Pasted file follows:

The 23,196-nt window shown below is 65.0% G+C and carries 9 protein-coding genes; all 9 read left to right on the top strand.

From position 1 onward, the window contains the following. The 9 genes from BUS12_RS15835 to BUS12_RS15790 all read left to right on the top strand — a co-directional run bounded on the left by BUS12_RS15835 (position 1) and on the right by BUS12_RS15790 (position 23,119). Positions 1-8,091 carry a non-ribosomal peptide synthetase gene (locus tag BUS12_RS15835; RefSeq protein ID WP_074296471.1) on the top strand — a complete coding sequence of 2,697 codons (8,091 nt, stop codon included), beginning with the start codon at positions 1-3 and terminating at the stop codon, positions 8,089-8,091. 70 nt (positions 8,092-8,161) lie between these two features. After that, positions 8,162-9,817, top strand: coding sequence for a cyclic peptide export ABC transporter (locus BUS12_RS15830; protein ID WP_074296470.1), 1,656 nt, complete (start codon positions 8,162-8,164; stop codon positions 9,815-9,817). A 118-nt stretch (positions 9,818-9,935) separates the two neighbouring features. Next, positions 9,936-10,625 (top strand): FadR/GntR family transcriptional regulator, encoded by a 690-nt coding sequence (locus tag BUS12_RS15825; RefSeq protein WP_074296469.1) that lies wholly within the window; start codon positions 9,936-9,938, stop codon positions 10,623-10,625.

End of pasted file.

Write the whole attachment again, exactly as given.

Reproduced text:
The 23,196-nt window shown below is 65.0% G+C and carries 9 protein-coding genes; all 9 read left to right on the top strand.

From position 1 onward, the window contains the following. The 9 genes from BUS12_RS15835 to BUS12_RS15790 all read left to right on the top strand — a co-directional run bounded on the left by BUS12_RS15835 (position 1) and on the right by BUS12_RS15790 (position 23,119). Positions 1-8,091 carry a non-ribosomal peptide synthetase gene (locus tag BUS12_RS15835; RefSeq protein ID WP_074296471.1) on the top strand — a complete coding sequence of 2,697 codons (8,091 nt, stop codon included), beginning with the start codon at positions 1-3 and terminating at the stop codon, positions 8,089-8,091. 70 nt (positions 8,092-8,161) lie between these two features. After that, positions 8,162-9,817, top strand: coding sequence for a cyclic peptide export ABC transporter (locus BUS12_RS15830; protein ID WP_074296470.1), 1,656 nt, complete (start codon positions 8,162-8,164; stop codon positions 9,815-9,817). A 118-nt stretch (positions 9,818-9,935) separates the two neighbouring features. Next, positions 9,936-10,625 (top strand): FadR/GntR family transcriptional regulator, encoded by a 690-nt coding sequence (locus tag BUS12_RS15825; RefSeq protein WP_074296469.1) that lies wholly within the window; start codon positions 9,936-9,938, stop codon positions 10,623-10,625.